Claims of lower drug prices by President Trump mask the truth that some consumers are paying more, and the uninsured haven’t gotten much help at all, writes Roll Call.
CityLab urging an end to blaming police protests for gun violence spikes in U.S. cities, drawing from a study by University of Missouri-St. Louis criminologist Richard Rosenfeld and Thomas Abt, a senior fellow for the Council on Criminal Justice, for Arnold Ventures.
New polling from Third Way and New America on the educational challenges and enrollment decisions current and future college students are making due to the coronavirus pandemic. The bad news: “Roughly half of college students feel higher education is no longer worth the cost anymore, and four-in-ten believe it is a bad deal now that it has moved online.”
Our Vice President of Research Stuart Buck writing in Inside Philanthropy about ways that philanthropy can embrace more high-risk, high-reward projects.
STAT reporting that COVID-19 is creating a crisis for Medicare, with the Congressional Budget Office projecting that by 2024, there won't be enough money in Medicare's trust fund to fully pay hospitals, doctors, and nursing homes for the care they provide to Medicare beneficiaries.
The Guardian urging lawmakers to act now to release more people from jails and prisons, after July and August saw the worst months yet for COVID in correctional settings.
This piece from The New York Times on what deadlock in Washington over COVID relief packages means for states facing dire fiscal crises.
The Wall Street Journal reporting yet another unprecedented reality (aren’t we getting tired of those?): The U.S. debt is predicted to exceed the size of the economy next year, which hasn’t happened since World War II.
The Economist on how a faction of Republicans and a band of lobbyists are campaigning to overturn redistricting reform and bring back gerrymandering in Missouri — thus overturning the will of the people. "That looks like rigging rules to help one side. Two years ago voters appeared to reject that sort of thing. They might again."
What We're Watching
“The New York Times Presents: The Killing of Breonna Taylor,” a bone-chilling look at what happened the night police burst into the Louisville, Kentucky apartment of Breonna Taylor’s boyfriend, exchanged gunfire, and killed the 26-year-old EMT. This documentary draws on a wealth of resources — including 911 calls and over 1,500 pages of police records — to investigate what happened and why. Warning: This is difficult to watch, so take care of yourself and make the viewing decisions that are right for you.
Lies, Damned Lies, and Statistics
By Stuart Buck, Vice President of Research
Taking a break from the overwhelming wave of bad COVID-19 research, this week I’d like to mention a new study on contraceptives. The study claims to have discovered brain alterations in women who started using oral contraception as a teenager that would help explain “the increased vulnerability to mood-related mental illness in women.”
It does no such thing.
The study involved two groups of college-age women: 75 who had a brain MRI (27 were oral contraceptive users, and 12 of those started as a teen), and 140 who did a stress test (58 were oral contraceptive users, and 26 of those started as a teen).
Already we can see that this isn’t a large sample of women who use contraceptives at all, let alone those who started as teenagers.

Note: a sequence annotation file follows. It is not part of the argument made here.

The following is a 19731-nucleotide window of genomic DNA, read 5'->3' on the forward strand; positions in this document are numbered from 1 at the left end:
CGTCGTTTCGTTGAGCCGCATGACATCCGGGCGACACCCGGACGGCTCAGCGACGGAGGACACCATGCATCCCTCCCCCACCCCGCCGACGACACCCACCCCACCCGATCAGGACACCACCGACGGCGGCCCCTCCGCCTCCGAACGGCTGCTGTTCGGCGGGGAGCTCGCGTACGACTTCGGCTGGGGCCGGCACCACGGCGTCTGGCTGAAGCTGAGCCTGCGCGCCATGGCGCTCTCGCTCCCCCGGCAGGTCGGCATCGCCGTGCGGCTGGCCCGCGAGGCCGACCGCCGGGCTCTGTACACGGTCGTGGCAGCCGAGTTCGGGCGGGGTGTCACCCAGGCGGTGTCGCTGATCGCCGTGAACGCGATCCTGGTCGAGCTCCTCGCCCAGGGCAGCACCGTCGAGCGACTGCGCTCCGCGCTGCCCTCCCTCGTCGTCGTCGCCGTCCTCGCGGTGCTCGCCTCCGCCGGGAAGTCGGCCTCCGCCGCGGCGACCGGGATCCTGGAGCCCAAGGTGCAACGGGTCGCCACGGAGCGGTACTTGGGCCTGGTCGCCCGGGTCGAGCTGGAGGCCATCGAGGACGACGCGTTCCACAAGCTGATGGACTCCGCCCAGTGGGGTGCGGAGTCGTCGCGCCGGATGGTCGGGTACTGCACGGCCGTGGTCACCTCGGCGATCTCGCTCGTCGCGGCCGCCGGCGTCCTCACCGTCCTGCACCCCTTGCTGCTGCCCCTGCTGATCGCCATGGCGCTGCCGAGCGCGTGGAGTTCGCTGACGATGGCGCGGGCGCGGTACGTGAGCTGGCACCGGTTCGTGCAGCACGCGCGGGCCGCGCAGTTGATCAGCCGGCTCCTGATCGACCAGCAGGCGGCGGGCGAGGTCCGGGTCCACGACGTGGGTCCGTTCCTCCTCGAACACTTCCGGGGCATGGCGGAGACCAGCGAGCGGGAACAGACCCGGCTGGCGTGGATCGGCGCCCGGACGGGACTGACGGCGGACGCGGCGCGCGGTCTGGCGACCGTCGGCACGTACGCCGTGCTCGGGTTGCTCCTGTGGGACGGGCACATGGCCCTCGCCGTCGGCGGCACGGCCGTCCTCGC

Worse, this wasn’t a random assignment study or anything close to it: Women weren’t randomly assigned to use contraceptives or when to start. Women who make radically different choices might already be somewhat different. Indeed, if you look at the table of descriptive statistics, the two groups of women (users and non-users) were very different from the outset. For example, 80-85% of the users were white, compared to only 35% of the non-users (who were mostly Black and Asian). We don’t know how different the teenage users were, because the researchers don’t bother to say.
Even worse, the researchers took too many measurements to list: hormones in saliva, memory tests, stress tests, and activity in literally every area of the brain. They then report a staggering number of correlations that overwhelm the reader.
For example, while there were no differences in estrogen or cortisol levels, non-users “in the luteal phase of the menstrual cycle showed higher salivary progesterone levels” compared to users. Also, users’ brains had more white matter volume in the left parahippocampal gyrus (whatever that is). The study goes on like this for several pages.
At least the researchers told the reader about many of these (likely meaningless) correlations, but then they made a fateful choice: to selectively highlight a few of them.
That is, among all the possible correlations, the researchers “found” that within users, there was a “blunted cortisol response” after the stress test in women who began using contraceptives as a teen, which they take to mean that “there may be long-term effects” that can “be a risk factor for depression.”
That stark conclusion isn’t justified at all. Among the relative handful of college students who responded to participate in this study in the first place, there’s no telling why a particular subset of them might have different hormonal or brain response to stress tests.
It makes a good headline, though: Teenage use of contraception leads to depression. Never mind if it’s true.
Some Final Inspiration
Say goodbye to the Kardashian clan, who announced their long-running series “Keeping Up with the Kardashians” will come to a close. My fingers are crossed this means Kim will have even more time to devote to criminal justice reform.
My husband is a NASA engineer, and we have to rush out to look at the International Space Station zooming overhead in the night sky a lot. My curiosity about what’s going on inside the ISS brought me to NASA’s Space Station blog, where the latest post is about the autonomous robot Astrobee. Cute, I said. Tricky to design, my husband corrected.
I’m a cat person, but that doesn’t mean I don’t appreciate the efforts of the adorable golden retriever Kerith, who is comforting firefighters on the front line in Marin County, California.
Speaking of the wildfires, there’s good news: the AP and NBC News report that the 2,000-year-old redwood trees in one of California’s state parks — including the famous Mother of the Forest (yes, some trees are famous) — survived a brush with the flames.